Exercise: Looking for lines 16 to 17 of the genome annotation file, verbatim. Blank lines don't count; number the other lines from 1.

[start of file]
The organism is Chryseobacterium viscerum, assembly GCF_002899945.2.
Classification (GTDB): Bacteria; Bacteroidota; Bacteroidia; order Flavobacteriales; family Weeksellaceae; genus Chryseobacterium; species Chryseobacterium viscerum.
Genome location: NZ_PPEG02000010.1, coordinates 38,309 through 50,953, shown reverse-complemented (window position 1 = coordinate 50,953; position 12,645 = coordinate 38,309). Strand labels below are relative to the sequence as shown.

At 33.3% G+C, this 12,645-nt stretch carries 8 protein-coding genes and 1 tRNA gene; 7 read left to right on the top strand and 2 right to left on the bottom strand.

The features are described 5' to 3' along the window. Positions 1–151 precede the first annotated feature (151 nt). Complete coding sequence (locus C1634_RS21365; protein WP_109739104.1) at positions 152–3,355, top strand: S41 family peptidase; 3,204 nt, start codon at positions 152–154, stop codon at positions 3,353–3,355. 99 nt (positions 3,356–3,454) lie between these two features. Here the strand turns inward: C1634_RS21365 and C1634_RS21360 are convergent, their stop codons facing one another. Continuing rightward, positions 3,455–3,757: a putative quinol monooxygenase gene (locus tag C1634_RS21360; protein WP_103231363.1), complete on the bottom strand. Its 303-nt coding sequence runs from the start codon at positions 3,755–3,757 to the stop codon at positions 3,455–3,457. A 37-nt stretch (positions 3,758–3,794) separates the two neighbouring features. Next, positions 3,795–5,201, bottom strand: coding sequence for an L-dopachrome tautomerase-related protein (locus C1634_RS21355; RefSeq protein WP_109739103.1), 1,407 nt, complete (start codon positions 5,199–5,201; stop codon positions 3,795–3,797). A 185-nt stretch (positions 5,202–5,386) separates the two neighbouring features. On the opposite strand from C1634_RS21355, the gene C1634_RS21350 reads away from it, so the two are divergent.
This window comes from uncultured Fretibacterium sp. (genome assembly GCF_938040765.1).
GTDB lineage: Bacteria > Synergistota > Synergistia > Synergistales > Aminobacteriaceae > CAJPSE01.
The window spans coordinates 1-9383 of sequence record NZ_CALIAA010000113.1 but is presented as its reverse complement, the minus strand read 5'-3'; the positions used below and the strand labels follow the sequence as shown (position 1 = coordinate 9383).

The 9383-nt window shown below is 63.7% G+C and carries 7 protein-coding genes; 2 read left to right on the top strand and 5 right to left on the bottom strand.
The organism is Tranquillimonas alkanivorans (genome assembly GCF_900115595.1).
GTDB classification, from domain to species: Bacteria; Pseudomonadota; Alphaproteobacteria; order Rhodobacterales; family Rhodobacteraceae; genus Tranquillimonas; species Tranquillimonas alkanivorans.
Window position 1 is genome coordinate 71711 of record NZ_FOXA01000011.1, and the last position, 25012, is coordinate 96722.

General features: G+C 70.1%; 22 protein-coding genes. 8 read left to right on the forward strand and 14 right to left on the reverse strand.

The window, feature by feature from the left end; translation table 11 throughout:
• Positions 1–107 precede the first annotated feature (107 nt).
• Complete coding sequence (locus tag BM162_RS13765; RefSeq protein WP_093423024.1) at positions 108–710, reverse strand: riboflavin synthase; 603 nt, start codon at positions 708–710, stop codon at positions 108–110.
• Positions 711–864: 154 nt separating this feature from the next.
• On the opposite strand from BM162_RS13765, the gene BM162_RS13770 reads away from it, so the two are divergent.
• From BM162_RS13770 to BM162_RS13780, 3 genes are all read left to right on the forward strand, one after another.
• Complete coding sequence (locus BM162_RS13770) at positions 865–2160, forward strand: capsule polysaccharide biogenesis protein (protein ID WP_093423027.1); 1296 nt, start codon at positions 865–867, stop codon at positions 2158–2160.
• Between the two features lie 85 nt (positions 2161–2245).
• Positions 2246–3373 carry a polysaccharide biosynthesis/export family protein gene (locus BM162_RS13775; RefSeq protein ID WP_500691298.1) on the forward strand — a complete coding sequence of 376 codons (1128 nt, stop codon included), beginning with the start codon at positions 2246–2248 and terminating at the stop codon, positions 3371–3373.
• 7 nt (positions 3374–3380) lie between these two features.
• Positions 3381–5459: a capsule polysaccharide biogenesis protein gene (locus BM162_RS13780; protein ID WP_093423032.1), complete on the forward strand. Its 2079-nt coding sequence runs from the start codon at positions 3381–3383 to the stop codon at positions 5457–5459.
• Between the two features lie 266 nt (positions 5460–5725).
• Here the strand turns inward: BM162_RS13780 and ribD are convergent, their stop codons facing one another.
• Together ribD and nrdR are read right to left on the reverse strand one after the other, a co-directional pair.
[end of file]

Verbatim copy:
• Complete coding sequence (locus tag BM162_RS13765; RefSeq protein WP_093423024.1) at positions 108–710, reverse strand: riboflavin synthase; 603 nt, start codon at positions 708–710, stop codon at positions 108–110.
• Positions 711–864: 154 nt separating this feature from the next.